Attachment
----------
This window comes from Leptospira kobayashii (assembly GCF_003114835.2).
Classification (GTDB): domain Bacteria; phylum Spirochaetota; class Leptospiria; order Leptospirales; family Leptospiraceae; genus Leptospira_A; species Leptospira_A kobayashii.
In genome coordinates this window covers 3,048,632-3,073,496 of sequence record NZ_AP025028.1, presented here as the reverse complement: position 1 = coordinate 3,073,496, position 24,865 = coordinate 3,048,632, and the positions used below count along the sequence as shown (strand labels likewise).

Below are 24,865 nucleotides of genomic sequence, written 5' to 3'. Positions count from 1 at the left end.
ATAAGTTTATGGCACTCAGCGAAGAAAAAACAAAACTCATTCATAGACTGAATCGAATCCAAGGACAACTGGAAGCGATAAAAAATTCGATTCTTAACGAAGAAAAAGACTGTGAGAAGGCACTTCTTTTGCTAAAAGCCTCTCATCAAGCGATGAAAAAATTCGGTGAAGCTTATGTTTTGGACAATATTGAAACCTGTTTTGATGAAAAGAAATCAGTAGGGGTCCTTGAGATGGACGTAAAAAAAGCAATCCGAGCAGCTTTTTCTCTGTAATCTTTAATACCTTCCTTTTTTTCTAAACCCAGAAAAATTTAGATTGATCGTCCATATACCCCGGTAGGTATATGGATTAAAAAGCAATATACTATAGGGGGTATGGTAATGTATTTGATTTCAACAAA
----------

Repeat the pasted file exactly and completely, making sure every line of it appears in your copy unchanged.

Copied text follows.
This window comes from Leptospira kobayashii (assembly GCF_003114835.2).
Classification (GTDB): domain Bacteria; phylum Spirochaetota; class Leptospiria; order Leptospirales; family Leptospiraceae; genus Leptospira_A; species Leptospira_A kobayashii.
In genome coordinates this window covers 3,048,632-3,073,496 of sequence record NZ_AP025028.1, presented here as the reverse complement: position 1 = coordinate 3,073,496, position 24,865 = coordinate 3,048,632, and the positions used below count along the sequence as shown (strand labels likewise).

Below are 24,865 nucleotides of genomic sequence, written 5' to 3'. Positions count from 1 at the left end.
ATAAGTTTATGGCACTCAGCGAAGAAAAAACAAAACTCATTCATAGACTGAATCGAATCCAAGGACAACTGGAAGCGATAAAAAATTCGATTCTTAACGAAGAAAAAGACTGTGAGAAGGCACTTCTTTTGCTAAAAGCCTCTCATCAAGCGATGAAAAAATTCGGTGAAGCTTATGTTTTGGACAATATTGAAACCTGTTTTGATGAAAAGAAATCAGTAGGGGTCCTTGAGATGGACGTAAAAAAAGCAATCCGAGCAGCTTTTTCTCTGTAATCTTTAATACCTTCCTTTTTTTCTAAACCCAGAAAAATTTAGATTGATCGTCCATATACCCCGGTAGGTATATGGATTAAAAAGCAATATACTATAGGGGGTATGGTAATGTATTTGATTTCAACAAA